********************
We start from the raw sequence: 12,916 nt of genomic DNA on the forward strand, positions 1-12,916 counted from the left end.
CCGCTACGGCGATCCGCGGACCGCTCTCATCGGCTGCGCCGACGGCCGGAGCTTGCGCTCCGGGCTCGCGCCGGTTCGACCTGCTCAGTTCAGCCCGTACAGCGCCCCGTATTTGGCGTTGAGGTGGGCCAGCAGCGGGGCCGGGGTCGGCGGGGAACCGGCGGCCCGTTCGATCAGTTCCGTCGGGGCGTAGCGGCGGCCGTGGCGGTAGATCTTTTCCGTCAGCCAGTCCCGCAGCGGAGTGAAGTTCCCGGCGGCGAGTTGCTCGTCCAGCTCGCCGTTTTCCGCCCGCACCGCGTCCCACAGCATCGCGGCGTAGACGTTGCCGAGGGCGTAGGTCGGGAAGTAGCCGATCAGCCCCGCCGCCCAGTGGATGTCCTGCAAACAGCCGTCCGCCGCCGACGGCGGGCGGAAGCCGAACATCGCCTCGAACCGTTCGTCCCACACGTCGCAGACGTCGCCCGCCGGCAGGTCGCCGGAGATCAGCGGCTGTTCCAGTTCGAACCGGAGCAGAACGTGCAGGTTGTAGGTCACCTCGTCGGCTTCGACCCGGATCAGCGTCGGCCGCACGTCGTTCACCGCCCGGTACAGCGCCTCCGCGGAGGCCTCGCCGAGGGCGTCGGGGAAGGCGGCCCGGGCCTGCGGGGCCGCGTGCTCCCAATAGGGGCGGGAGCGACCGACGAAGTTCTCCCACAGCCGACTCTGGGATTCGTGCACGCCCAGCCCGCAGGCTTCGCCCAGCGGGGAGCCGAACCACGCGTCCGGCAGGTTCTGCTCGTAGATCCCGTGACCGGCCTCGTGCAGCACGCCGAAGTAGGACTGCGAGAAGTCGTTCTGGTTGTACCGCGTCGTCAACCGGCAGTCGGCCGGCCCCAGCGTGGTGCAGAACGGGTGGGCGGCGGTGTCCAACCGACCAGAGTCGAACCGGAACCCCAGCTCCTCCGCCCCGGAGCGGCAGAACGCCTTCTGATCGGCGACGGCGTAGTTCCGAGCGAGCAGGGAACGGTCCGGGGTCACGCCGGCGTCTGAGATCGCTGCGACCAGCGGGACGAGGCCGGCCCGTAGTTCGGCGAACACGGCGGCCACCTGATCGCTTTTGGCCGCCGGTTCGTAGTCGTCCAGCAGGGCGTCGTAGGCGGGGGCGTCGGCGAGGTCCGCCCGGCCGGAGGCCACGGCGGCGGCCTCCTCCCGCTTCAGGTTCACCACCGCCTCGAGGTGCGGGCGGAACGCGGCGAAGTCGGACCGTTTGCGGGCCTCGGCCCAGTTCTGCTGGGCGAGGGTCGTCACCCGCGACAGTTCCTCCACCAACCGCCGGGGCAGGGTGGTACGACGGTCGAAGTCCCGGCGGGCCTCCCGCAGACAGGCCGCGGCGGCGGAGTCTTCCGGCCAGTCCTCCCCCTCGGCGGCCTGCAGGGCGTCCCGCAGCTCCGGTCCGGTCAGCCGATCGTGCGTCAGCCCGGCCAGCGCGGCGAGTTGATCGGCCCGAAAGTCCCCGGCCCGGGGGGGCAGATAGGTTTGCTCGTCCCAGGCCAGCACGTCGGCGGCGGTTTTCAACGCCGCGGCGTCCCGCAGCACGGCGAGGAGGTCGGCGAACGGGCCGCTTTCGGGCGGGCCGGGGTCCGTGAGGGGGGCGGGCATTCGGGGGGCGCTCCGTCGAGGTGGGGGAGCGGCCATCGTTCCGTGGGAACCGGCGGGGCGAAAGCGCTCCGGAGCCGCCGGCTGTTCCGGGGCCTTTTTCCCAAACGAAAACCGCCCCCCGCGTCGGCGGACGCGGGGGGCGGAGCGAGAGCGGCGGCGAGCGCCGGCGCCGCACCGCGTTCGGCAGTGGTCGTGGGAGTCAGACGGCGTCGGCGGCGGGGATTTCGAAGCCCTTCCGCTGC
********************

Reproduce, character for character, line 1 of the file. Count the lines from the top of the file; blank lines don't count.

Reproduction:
We start from the raw sequence: 12,916 nt of genomic DNA on the forward strand, positions 1-12,916 counted from the left end.